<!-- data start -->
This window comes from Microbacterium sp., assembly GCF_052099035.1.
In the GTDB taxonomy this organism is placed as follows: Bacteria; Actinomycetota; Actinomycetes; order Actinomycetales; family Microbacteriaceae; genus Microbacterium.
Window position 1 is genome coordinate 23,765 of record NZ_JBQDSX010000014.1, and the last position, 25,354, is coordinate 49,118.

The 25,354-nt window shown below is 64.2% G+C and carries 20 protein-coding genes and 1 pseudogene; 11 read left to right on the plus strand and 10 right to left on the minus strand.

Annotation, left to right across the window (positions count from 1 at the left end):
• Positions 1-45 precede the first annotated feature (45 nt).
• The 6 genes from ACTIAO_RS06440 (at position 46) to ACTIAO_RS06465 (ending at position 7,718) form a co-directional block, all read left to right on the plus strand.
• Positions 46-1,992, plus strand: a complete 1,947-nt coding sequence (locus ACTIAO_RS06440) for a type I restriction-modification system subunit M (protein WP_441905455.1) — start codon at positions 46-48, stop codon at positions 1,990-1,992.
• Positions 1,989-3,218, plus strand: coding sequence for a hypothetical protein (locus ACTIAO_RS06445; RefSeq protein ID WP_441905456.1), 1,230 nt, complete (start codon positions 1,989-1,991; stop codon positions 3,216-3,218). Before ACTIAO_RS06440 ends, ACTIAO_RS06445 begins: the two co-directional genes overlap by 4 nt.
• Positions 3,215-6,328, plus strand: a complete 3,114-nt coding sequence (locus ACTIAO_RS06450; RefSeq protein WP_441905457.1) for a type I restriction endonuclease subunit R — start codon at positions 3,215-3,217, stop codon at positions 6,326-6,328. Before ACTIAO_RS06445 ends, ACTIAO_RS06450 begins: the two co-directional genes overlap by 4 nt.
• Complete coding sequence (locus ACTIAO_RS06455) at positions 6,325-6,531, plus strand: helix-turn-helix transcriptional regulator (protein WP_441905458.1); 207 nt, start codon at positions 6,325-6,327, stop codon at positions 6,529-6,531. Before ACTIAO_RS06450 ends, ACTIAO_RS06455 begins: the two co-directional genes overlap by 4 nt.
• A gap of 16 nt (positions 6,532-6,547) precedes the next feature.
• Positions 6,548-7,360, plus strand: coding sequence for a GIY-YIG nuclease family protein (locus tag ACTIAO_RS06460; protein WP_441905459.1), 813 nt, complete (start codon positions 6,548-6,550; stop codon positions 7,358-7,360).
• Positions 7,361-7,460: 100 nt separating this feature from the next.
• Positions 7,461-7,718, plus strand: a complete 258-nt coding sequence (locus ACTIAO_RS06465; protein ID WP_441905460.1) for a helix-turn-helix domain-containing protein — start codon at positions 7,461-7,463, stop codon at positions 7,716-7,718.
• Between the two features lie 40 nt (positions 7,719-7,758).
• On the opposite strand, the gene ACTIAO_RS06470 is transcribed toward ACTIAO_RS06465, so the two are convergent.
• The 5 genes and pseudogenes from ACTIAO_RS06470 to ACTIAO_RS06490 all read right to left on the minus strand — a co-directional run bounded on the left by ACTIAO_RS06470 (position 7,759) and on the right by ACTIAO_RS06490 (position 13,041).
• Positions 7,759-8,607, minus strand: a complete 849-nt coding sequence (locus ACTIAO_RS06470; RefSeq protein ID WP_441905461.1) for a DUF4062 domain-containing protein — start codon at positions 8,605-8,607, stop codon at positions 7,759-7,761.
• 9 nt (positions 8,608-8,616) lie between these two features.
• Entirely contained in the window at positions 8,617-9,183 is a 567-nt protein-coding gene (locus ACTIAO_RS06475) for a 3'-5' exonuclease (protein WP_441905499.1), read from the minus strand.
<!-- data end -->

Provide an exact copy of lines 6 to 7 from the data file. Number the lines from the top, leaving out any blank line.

• Positions 1-45 precede the first annotated feature (45 nt).
• The 6 genes from ACTIAO_RS06440 (at position 46) to ACTIAO_RS06465 (ending at position 7,718) form a co-directional block, all read left to right on the plus strand.